The Police Sculptures

The police I grew up with involved illustrations of police in my grade school textbooks rescuing kittens, directing traffic, being in general beneficial support persons for our wider society.  In my community, across the continent, I suspect there are still representatives of these police.  What images I mostly see today though are of a militarized force sent out to confront some mass at demonstration.  I still prefer the cat rescuer illustrations.  PIECE 1) A Cultural Bygone.  Wood, badge, stuffed cat.  PIECE 2) Traffic Duty.  Cardboard shipping tubes, wood, badge.  – JM

Thanks Joe! (post 5 of 5)

“Solid documentation of art you hold dear seems important.  Joe’s been working on a series of “unfoldables” and he used the process to create five pieces of unfoldable art documenting Love After Homicide, the Millennium Park art installation I completed with my students.  Presented here are photographs of Joe explaining unfoldables and shots of the five documentary pieces he created.  Thanks Joe!”  – EM

Canvas in Progress (post 4 of 5)

“Knowing the public would take all of the 500+ Love After Homicide memorial rocks during our Millennium Park installation, my art students and I reproduced identical two-dimensional versions of every rock on a 4′ x 5′ canvas.  Shown is what we finished on the canvas during the school year.  I brought the canvas home and this summer – during my 2 month break – I’m going to paint the background.  I’ll post images of the finished canvas by August.”  – EM

And the Public Participates (post 3 of 5).

“This 48 image post is an online gallery of people interacting with Love After Homicide and taking the memorial rocks.  Also included is a hug from an inspired visitor, a retired policeman from London, and a visit from park security (we never asked for permission, rather we just showed up and installed our work near Anish Kapoor’s Cloud Gate).  We not only presented memorials for those who were recently murdered in Chicago; we also encouraged people to think about the need to reduce the large numbers of deaths inflicted by members of our species on other members of our species.  We presented love.”  – ER

7 Homicides in Chicago (post 2 of 5).

“A few details of the 500+ rocks that my art students and I painted for Love After Homicide (our installation in Millennium Park, Chicago).  On the front of each rock was a painting; on the back of each the name of a Chicago murder victim (January 2014 – May 2015).  Every rock was traded with the public for an act of kindness.  Most participants couldn’t believe Chicago was the sight of 500+ homicides in just seventeen months.”  – ER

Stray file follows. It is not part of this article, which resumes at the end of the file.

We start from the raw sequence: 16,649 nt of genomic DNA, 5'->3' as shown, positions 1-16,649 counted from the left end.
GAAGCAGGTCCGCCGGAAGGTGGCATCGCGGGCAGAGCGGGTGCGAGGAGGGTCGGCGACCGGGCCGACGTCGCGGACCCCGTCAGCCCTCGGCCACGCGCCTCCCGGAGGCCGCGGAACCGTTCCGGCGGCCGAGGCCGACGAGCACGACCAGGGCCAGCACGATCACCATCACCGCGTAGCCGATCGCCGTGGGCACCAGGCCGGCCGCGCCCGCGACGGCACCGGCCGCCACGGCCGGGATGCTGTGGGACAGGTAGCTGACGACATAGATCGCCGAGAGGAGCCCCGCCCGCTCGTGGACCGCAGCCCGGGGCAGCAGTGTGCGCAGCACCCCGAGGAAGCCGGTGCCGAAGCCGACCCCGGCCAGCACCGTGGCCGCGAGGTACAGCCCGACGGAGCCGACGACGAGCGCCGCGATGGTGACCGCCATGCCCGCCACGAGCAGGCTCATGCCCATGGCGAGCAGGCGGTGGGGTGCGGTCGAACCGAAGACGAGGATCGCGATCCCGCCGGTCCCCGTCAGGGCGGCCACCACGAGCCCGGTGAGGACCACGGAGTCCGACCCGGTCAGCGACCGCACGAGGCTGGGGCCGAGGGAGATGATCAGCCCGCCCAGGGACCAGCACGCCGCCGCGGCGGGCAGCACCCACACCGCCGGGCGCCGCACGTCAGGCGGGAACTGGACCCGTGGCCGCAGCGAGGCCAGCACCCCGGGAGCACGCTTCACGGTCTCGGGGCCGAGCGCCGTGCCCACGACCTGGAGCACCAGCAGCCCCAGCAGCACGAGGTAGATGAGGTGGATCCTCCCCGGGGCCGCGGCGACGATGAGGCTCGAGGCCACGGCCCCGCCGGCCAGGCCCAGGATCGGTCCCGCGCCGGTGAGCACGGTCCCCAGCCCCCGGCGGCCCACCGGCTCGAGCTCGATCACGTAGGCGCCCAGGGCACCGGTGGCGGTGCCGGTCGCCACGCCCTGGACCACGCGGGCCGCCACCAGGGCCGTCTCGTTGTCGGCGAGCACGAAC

Love After Homicide (post 1 of 5).

Love After Homicide was this year’s art installation.  My art students and I transformed Chicago murders into resonating acts of love.  The installation was set up and run entirely by the students in Chicago’s Millennium Park on June 2.  We brought over 500 rocks, each painted as a memorial for a Chicago murder victim (from January 2014 to March of 2015).  These were set out and the public was invited to take a rock in exchange for committing a random act of love.  This was a moving experience for my students and for the participating public.”  – EM

“Ten Mary Adam.” East End, London

“Ten Mary Adam” in context with a specific site in London.  Site-specific installations are a means of showing ones work when there’s not a gallery or museum pounding on the door asking to display it themselves.  Site-specific installations require field trips from the studio or kitchen table into the wider world.  Do you ask for permission, or forgiveness, when selecting your site?  My rule: “Oh sorry, please forgive me.”  When I post work at a site, photograph it, and then remove it, the audience becomes individuals who later view photographs of the installation.  When work’s left behind, the audience tends to discover it’s fastened only with thumbtacks, and the work is taken.  Cheers to my nameless collectors.  – JM